A Few Thoughts On Being Prepared For Chaos
Terry Nelson 01.04.19
In today’s world the Boy Scout Motto of “Be Prepared” holds true more than ever. We all know the basics for survival and preparedness….shelter, fire-starting, water, food, signaling/communication, medical. Other considerations such as ways to go mobile, the ability to purchase or trade for resources if the grid is down cannot be overlooked. The list can expand greatly from aforementioned based on your individual or family needs. How you prepare exactly can vary greatly depending on your geographic location, numbers of family/friends you are responsible for and specific needs of individuals.
Consider for a moment events during the past year, wildfires, hurricanes, tornados, active shooters and civil unrest to mention just a few. How can we be prepared for such events? In reality we cannot be 100 percent prepared for every possible scenario. But planning and thinking ahead can go a long way to give you and your family the advantage in a chaotic circumstance.
Let’s look at some variable and logistical approaches to preparedness and survival….in other words being adaptable and having options…a plan!
Perhaps you cannot reach your primary residence or are too far away to make a safe return. Or maybe you must leave your home because of fire, weather, or other catastrophic events. Does your plan include becoming mobile via one or more methods? Consider having the basics of survival stored in your bug-out means of transportation at all times (or the ability to quickly move gear to these transport options). The transport could be a variety of options to include, standard vehicles, ATVs, aircraft, boat, motorcycle, bicycle, snowmobile, horse or by foot. The amount of gear must obviously be limited by the transport method.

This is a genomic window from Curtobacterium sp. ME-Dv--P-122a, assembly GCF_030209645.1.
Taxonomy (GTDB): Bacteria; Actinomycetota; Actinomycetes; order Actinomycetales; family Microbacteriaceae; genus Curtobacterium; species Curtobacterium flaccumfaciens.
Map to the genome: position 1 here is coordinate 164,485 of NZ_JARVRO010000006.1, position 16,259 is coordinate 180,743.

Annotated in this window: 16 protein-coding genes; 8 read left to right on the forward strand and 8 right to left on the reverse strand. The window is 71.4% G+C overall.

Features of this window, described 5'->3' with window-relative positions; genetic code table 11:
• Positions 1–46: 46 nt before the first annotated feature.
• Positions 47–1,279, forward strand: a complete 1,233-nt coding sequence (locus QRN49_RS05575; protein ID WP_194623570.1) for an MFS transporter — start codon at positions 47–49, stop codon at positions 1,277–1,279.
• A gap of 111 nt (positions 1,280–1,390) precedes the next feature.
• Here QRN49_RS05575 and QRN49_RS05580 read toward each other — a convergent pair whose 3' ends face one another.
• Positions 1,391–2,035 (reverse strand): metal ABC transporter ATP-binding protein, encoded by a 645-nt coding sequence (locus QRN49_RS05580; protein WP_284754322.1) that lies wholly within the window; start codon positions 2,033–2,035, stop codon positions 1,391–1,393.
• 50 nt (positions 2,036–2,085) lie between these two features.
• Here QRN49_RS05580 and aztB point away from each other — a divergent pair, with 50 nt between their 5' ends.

Several years ago I lived in a rural area right along the banks of the Rio Grande River. The road to my house literally ended at the river. At times, the area demanded transportation options other than by automobile. My options included a john boat docked at all times during high water flow periods in a small inlet below the house. In low water periods I could cross the river by ATV, horseback, or on foot in order to access other resources to the south. Point being, I had a plan, so should you.
Staying put in your current home/location
If you happen to be at your home or close to it when chaos happens there is much to be said for just staying put in that location. After all you have made all the necessary preparations and have supplies for many months (hopefully). You know the area and locations of additional resources. You are comfortable in your home and have an idea of how to defend it. Your stay put plan includes other members of your family or friends/neighbors and their respective roles. Right?
Not all eggs in one basket
Spread your resources out in several locations you can get to and that you are certain is secure (to the extent possible). I would split these resources between locations that are occupied and those that are well hidden.
While you’re at it, knowing multiple geographic locations that provide diversified natural resources (food, water, and shelter) may come in handy.
While it’s impossible to have expertise in all possible survival living skills, being knowledgeable and capable in a diverse set of skills will no doubt serve you well if chaos strikes.
A group approach
Working together as a group has its advantages…..and some possible drawbacks, a few pros and cons are;
Strength in numbers
Diversity of skills and assigned tasks
Too many chiefs
Strain on resources over time
I like the group approach as long as there is complete trust among all parties and an agreed upon leader and co leader. This will help eliminate many problems in the long run. Realize of course not every situation will allow for the group to assemble during a chaotic event, so be ready and able to act as an individual if necessary.
A quote to remember… “Only a fool confuses preparedness with paranoia”.